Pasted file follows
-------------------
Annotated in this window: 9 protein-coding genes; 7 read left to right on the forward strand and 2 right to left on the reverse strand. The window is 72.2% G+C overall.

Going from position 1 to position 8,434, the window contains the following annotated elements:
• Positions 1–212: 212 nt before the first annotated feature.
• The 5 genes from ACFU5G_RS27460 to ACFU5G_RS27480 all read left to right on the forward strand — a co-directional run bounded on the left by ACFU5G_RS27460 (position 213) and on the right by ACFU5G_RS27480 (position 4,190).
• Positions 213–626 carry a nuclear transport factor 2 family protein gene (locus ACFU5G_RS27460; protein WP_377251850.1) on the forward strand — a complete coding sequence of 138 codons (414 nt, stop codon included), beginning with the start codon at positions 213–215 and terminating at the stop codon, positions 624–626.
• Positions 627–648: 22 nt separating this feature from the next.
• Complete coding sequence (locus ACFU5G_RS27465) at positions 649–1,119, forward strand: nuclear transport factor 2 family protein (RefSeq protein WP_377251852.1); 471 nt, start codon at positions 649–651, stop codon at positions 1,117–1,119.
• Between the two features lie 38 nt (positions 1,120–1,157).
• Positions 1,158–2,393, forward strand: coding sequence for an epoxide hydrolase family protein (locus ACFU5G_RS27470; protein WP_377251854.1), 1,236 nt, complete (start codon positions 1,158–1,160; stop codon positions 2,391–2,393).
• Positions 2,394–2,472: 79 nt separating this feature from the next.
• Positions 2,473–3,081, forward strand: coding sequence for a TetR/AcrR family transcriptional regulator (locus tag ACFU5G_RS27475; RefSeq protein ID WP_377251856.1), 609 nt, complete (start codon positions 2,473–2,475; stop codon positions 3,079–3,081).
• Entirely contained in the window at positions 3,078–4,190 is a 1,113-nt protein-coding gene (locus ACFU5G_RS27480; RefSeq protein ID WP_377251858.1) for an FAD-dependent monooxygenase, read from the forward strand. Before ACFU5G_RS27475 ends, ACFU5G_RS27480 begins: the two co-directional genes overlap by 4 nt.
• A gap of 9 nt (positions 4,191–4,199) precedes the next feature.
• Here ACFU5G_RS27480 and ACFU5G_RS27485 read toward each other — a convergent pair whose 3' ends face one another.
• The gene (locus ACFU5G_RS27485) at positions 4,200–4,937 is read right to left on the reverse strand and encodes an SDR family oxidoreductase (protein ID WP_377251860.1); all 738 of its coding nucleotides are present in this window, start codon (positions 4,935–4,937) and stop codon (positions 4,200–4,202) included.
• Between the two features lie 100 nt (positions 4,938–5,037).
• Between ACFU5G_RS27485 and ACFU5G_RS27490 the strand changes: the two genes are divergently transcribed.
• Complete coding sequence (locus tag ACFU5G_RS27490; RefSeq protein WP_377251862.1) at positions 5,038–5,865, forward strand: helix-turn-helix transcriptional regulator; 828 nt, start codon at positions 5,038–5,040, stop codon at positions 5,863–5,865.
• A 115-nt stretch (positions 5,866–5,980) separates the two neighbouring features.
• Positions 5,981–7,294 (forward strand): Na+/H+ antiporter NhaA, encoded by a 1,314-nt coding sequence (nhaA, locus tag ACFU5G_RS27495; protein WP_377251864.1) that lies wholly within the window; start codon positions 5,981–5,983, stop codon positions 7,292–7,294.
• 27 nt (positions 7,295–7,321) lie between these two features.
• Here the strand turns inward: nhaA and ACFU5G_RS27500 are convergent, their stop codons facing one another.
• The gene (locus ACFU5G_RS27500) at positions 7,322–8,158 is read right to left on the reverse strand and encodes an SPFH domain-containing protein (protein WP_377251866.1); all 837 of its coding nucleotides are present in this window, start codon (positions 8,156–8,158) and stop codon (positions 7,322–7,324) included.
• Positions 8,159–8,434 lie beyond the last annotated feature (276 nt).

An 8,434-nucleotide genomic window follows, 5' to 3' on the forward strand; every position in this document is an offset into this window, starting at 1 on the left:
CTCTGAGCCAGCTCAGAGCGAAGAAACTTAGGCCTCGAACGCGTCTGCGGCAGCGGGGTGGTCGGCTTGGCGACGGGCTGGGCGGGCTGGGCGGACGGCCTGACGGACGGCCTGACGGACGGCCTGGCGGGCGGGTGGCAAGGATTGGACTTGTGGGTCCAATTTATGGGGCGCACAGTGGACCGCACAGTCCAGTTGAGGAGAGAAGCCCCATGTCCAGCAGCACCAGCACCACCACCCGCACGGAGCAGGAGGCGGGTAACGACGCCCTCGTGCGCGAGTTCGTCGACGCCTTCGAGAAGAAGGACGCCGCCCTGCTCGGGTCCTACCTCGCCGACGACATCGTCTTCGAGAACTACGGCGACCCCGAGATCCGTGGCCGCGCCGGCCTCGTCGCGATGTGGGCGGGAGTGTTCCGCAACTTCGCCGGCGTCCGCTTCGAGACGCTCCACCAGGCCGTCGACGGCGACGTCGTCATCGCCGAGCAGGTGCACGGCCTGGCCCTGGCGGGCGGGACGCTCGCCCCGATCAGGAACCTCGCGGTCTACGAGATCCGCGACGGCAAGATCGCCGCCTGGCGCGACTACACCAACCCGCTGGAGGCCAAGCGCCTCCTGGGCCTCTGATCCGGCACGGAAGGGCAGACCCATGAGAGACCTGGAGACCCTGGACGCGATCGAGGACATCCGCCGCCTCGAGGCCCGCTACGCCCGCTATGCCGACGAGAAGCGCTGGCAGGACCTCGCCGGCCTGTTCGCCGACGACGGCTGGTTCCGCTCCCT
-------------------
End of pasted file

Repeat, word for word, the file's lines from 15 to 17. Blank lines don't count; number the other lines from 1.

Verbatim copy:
• The gene (locus ACFU5G_RS27485) at positions 4,200–4,937 is read right to left on the reverse strand and encodes an SDR family oxidoreductase (protein ID WP_377251860.1); all 738 of its coding nucleotides are present in this window, start codon (positions 4,935–4,937) and stop codon (positions 4,200–4,202) included.
• Between the two features lie 100 nt (positions 4,938–5,037).
• Between ACFU5G_RS27485 and ACFU5G_RS27490 the strand changes: the two genes are divergently transcribed.